Third, the first fusion...even before the first-generation stars.

Going back in time even before recombination to a even hotter and denser time, the entire universe resembles the core of a star, where temperatures and pressures are high enough for protons to collide with each other and fuse. This is the nucleosynthesis phase of the early big bang.

For a brief time in this early universe, hydrogen fused into helium as in the cores of main-sequence stars, but can also fuse into deuterium (an unstable form of hydrogen) as well as lithium. What makes this early fusion in the universe unique is that deuterium and lithium cannot survive the high temperatures in the core of main-sequence stars--only helium survives--but the expansion and cooling of the universe shut off fusion such that deuterium and lithium from nucleosynthesis did survive to the present day. All the deuterium (found as "heavy water" in certain springs on Earth) and all the lithium (used in batteries for hybrid cars, computers and smartphones) that is found today can only have come from this early universe fusion.

Fourth, the first matter...stuff that makes up you, me, and the rest of the universe.

This is the farthest back in time we will go in our presentation, where the universe is intensely hot and dense. These are conditions we can reproduce using particle colliders today, and to investigate earlier times in the big bang merely requires building higher energy particle colliders (and money). The universe at this stage is so energetic that as in modern-day particle colliders, mass and energy are readily interchangeable--given enough confined energy, you can produce matter...and antimatter.

For this process of pair production, if energy creates a proton, it must also create the proton's "evil twin," an antiproton as well. Annihilation is the process where if a proton and its antiproton meet up with each other, they will be destroyed and converted back into energy. Everything that makes up matter has an antimatter "evil twin," and the very early universe continuously converted energy into equal amounts of matter and antimatter, and vice versa.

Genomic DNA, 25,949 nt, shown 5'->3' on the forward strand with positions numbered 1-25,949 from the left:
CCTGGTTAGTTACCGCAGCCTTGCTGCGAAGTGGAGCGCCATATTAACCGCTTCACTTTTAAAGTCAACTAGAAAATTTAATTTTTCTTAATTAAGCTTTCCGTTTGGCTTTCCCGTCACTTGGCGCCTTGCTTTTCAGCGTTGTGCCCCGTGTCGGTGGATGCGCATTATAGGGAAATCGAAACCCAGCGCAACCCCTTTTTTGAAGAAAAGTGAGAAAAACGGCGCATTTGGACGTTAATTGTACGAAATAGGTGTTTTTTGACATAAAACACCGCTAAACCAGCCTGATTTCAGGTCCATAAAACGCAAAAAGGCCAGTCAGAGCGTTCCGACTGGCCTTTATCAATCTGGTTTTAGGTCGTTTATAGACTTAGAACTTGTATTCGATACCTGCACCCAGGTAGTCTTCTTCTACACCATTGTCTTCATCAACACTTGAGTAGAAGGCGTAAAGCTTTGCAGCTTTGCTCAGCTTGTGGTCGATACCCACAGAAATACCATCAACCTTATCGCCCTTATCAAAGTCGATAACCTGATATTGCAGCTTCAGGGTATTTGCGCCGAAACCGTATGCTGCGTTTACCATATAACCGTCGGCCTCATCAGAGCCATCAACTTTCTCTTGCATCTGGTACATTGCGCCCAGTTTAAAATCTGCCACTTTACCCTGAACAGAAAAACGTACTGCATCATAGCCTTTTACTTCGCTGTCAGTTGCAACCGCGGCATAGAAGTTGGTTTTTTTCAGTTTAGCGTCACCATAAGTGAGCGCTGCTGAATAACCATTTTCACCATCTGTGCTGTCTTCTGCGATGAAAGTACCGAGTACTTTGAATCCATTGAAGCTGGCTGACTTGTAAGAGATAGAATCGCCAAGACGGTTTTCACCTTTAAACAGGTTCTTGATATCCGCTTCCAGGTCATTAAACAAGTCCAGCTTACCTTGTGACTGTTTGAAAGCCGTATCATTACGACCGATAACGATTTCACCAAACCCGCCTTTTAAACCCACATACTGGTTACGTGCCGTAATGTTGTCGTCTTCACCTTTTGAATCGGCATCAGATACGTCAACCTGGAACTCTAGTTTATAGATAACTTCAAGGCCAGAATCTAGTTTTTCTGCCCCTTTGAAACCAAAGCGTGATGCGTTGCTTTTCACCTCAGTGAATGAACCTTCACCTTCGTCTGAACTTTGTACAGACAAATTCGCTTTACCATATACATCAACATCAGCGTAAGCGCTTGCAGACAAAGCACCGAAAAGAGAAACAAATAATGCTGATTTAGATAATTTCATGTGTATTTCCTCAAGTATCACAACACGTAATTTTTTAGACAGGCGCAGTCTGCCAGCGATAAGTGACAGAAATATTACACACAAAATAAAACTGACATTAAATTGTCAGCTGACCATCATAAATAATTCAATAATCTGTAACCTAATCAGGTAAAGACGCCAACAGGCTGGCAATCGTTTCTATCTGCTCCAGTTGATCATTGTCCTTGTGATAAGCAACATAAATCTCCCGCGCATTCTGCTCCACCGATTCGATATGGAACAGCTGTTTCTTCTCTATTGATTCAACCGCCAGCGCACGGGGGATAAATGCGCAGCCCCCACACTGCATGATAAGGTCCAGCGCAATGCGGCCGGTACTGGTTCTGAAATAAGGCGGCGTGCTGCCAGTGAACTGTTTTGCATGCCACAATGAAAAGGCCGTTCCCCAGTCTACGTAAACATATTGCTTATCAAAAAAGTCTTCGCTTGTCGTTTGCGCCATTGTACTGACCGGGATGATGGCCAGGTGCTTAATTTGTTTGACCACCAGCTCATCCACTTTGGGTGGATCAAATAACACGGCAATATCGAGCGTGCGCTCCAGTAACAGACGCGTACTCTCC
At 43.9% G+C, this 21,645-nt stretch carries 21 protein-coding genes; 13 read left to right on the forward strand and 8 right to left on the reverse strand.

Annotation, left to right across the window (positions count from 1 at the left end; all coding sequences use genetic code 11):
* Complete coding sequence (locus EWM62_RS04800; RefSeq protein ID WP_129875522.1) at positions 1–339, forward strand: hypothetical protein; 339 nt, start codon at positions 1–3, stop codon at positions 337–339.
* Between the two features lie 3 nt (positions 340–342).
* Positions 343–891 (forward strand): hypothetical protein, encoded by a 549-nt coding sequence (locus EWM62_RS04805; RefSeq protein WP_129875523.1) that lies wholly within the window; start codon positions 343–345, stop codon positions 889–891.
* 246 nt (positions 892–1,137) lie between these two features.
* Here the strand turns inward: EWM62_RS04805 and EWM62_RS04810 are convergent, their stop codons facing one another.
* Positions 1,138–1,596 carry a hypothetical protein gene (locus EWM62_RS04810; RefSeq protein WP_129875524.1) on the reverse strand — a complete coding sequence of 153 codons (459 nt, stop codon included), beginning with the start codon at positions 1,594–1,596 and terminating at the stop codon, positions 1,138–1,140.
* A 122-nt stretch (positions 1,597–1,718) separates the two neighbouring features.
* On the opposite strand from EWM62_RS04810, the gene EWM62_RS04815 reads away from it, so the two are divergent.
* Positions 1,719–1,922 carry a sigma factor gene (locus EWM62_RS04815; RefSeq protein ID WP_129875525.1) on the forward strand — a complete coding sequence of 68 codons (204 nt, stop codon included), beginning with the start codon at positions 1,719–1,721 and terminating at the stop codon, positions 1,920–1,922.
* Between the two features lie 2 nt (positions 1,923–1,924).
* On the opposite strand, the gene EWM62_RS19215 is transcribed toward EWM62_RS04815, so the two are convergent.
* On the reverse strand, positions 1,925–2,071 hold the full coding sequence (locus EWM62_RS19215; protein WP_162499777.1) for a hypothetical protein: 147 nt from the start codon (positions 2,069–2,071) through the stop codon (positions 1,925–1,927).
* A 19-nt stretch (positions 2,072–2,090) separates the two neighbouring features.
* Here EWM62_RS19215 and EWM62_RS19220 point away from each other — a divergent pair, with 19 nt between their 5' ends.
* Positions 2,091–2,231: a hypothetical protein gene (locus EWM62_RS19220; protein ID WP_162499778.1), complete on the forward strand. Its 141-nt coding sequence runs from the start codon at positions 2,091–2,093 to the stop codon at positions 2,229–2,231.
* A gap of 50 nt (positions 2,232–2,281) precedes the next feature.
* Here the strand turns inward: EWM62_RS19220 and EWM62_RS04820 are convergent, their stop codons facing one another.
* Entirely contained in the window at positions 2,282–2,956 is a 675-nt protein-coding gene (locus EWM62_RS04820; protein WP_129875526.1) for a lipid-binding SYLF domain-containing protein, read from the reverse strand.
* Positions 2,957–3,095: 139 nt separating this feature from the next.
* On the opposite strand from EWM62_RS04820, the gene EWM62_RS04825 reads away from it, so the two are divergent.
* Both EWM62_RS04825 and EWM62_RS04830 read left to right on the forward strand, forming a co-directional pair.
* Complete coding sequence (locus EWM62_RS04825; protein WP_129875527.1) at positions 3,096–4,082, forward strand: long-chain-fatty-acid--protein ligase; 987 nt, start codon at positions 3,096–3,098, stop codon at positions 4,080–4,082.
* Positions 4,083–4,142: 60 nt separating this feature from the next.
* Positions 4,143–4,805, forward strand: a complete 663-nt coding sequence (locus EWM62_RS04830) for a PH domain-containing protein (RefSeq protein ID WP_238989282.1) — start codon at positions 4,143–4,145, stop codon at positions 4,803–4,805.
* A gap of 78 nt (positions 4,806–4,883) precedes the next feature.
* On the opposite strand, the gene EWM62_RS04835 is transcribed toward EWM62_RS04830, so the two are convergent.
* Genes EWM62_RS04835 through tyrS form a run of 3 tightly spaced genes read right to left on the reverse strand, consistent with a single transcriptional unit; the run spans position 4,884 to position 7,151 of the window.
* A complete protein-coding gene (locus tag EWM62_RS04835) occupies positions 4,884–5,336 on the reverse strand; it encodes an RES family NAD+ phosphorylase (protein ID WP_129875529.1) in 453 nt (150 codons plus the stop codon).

This presents a puzzle, as everything that we observe in the universe today is made of matter, but from pair production matter must be created with an equal amount of antimatter--so perhaps, somewhere else in the universe there is an equal amount of antimatter waiting to partner up with and subsequently annihilate us. Have you ever seen Seven Brides for Seven Brothers (MGM, 1954)?

What would happen if there was a sequel to this move...titled Seven Brides for Eight Brothers?

This is the hypothesis for why the universe is only made of matter today. Somehow instead of being produced in equal amounts, if there was slightly more matter than antimatter, then there would be something left over after all the antimatter produced is annihilated with an equal amount of matter. We today would then be the eighth unmatched brother, which makes us either fortunate or forlorn, depending on your perspective. In particle colliders equal amounts of matter and antimatter always seem to generated from pair production, but experiments being carried out today are searching for indications that there are certain processes that produce just a smidgen more matter than antimatter.

We've run the clock backwards, watching the first stars, first photons, first fusion, and first matter stages of the early big bang occur in reverse chronological order. We haven't gone all the way back to time zero, and there are some interesting events observed and conjecture that occurred even before these four stages that we will not cover in this course.

So concentrate on being able to describe what happened in each of these four stages, and the evidence that is either observed or recreated for each of these four stages.